A compendium of highlights and observations from the week’s notable M&A news, compiled by Merrill Corporation which facilitates the sharing and disclosure of financial information in transactions such as these.
Broadcom weighs giant bid for Qualcomm
Broadcom Ltd. is weighing an offer in excess of $100 billion for Qualcomm, Bloomberg reported, citing anonymous sources. The news outlet said Broadcom was considering paying $70 a share for Qualcomm in a cash-and-stock transaction that would be the largest ever for a chipmaker.
Avago Technologies acquired Broadcom Corp. last year, paying $37 billion, and kept the Broadcom name. Broadcom is also now in the process of acquiring Brocade Communications Systems for $5.9 billion. Bloomberg points out that Qualcomm has been caught up in a legal battle with Apple over licensing fees, which is “costing revenue and jeopardizing the business model that for years made Qualcomm one of the most successful chipmakers in the world.”
Antitrust regulators still mulling AT&T-Time Warner merger
Reports during the summer suggested the $85 billion AT&T-Time Warner merger was hitting regulatory snags, and it appears some issues are still playing out. The Wall Street Journal reported that the US Justice Department’s antitrust division “is preparing for litigation in case it decides to sue to block the deal,” citing people familiar with the matter.
Discussions over potential settlement terms continue between the companies and regulators, WSJ said, with the outcome unclear. The deal isn’t necessarily in trouble, the paper points out, but it does indicate more scrutiny than anticipated. Unfulfilled expectations has been a theme in 2017, a year that brimmed early with hope that the new administration would usher in a lighter regulatory touch, potentially fostering a pickup in M&A. As the year end approaches, the anticipated pickup in deal making remains elusive.
Builder Lennar acquires CalAtlantic for $5.7 billion
Homebuilder Lennar clinched an all-stock deal valued at $5.7 billion, excluding debt, to acquire CalAtlantic Group, a combination the companies say creates the largest US builder by revenue. They expect to eliminate $250 million in overlapping costs, with 30 percent of the targeted savings aimed for fiscal 2018.
This is a continuation of consolidation among homebuilders that survived last decade’s housing crash, and who are now seeking to build on a rebound by boosting their scale and whittling down costs. CalAtlantic is the result of a 2015 merger of Ryland Homes and Standard Pacific. Recent data showed September US sales of new single-family homes rose to their highest level in almost 10 years. A separate survey indicated confidence among homebuilders reached a six-month high in October.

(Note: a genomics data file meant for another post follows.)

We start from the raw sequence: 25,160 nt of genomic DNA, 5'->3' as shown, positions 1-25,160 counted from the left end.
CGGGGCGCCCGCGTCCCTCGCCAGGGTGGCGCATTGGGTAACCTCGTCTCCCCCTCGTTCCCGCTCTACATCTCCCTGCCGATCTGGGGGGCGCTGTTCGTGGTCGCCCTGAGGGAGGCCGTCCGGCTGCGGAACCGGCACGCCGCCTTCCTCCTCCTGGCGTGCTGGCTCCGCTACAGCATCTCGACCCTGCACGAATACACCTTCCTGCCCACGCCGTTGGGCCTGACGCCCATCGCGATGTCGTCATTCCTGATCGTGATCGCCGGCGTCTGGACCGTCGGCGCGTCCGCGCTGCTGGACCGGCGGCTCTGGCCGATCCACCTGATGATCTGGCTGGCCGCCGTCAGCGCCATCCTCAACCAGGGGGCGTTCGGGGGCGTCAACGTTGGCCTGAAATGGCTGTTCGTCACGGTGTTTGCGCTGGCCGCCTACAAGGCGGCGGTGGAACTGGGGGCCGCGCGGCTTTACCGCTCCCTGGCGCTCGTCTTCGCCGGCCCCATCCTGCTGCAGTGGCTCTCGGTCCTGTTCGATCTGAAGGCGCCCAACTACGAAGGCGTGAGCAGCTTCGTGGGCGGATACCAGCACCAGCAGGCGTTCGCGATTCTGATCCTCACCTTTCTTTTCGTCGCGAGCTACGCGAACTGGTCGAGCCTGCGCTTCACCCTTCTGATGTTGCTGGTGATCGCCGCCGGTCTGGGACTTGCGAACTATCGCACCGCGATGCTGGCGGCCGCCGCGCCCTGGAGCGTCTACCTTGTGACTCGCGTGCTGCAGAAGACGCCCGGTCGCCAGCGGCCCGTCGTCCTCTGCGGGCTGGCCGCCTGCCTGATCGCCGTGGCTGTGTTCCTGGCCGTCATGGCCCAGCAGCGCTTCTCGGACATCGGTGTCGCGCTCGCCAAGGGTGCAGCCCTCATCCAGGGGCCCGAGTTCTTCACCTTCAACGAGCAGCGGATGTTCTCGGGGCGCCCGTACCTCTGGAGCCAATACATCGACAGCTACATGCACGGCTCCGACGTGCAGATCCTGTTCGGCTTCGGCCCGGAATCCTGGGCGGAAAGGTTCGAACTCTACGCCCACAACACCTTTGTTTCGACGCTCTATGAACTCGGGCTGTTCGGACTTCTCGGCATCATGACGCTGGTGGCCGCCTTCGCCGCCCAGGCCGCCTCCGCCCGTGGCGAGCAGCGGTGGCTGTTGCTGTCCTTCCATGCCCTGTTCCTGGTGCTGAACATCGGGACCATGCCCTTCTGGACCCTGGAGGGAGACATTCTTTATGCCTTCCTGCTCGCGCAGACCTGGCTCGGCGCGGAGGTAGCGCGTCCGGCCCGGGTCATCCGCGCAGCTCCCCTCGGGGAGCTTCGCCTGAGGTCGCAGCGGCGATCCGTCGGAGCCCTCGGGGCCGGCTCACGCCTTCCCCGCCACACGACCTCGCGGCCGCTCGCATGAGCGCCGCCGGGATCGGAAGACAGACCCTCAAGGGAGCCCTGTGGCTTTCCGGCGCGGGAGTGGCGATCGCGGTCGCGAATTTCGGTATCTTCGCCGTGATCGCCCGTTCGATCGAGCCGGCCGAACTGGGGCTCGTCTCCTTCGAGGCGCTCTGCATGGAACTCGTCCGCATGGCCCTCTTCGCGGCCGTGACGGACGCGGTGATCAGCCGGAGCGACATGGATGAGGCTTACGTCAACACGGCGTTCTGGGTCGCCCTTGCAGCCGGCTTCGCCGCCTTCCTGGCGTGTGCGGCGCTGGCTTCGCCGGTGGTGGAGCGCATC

Akzo Nobel in merger talks with Axalta Coating
Paint makers Akzo Nobel and Axalta Coating Systems confirmed they are in merger talks, which follows Akzo’s snub of a potential $29 billion offer from PPG Industries during the summer. Akzo’s stance angered some large shareholders and the Dutch company’s chairman will step down in April.
Bloomberg said Akzo’s talks with Axalta were a move “to create a deterrent” should PPG decide to make another takeover attempt as early as December. The thinking is that combining with Axalta would make Akzo too big for PPG to swallow.
Rockwell Automation Rejects Emerson Electric Bid
Rockwell Automation said it has rebuffed two takeover offers from Emerson Electric since August, with the most recent coming on Oct. 10 and worth about $28 billion. The company said the board deemed that the offers were not in Rockwell’s or its shareholders’ best interests.
CNBC’s David Faber, citing sources close to Rockwell, said the company’s rejection involved “a number of concerns including what they say is Emerson’s inability to successfully integrate previous acquisitions.” Emerson said in a statement that there are no current discussions, and it “remains a disciplined aquirer.”
Novartis buying Advanced Accelerator Applications in cancer treatment push
Novartis is buying Advanced Accelerator Applications in $3.9 billion transaction that boosts the Swiss drug company’s stable of cancer treatments. Novartis will pay cash for the French maker of therapies known as radio-pharmaceuticals.
AAA’s treatment, Lutathera, is able to more directly target tumor cells in pancreatic cancer, and “was shown to significantly increase the chances of survival in patients with neuroendocrine tumors that couldn’t be removed surgically,” compared with standard hormone therapy, the Wall Street Journal reported. The paper noted the AAA deal comes at a time when Novartis’s blockbuster blood cancer drug Gleevec is facing generic competition.
Union of for-profit colleges as Strayer, Capella combine
Strayer Education and Capella Education agreed to merge in an all-stock deal that values the combined entity at about $2 billion, with Strayer shareholders owning 52 percent of the company. The two will continue to operate as independent institutions, but will consolidate back-office operations as they target $50 million in cost savings. Hailed as a merger of equals, Strayer will be the remaining entity and will be renamed Strategic Education Inc.
The combination comes after a period of turbulence among for-profit colleges, spurred by regulatory scrutiny centered around aggressive marketing practices and complaints of saddling students with large debt burdens. Strayer and Capella remained above the fray amid an industry shakeout that included ITT Tech and Corinthian Colleges shutting down following federal government sanctions.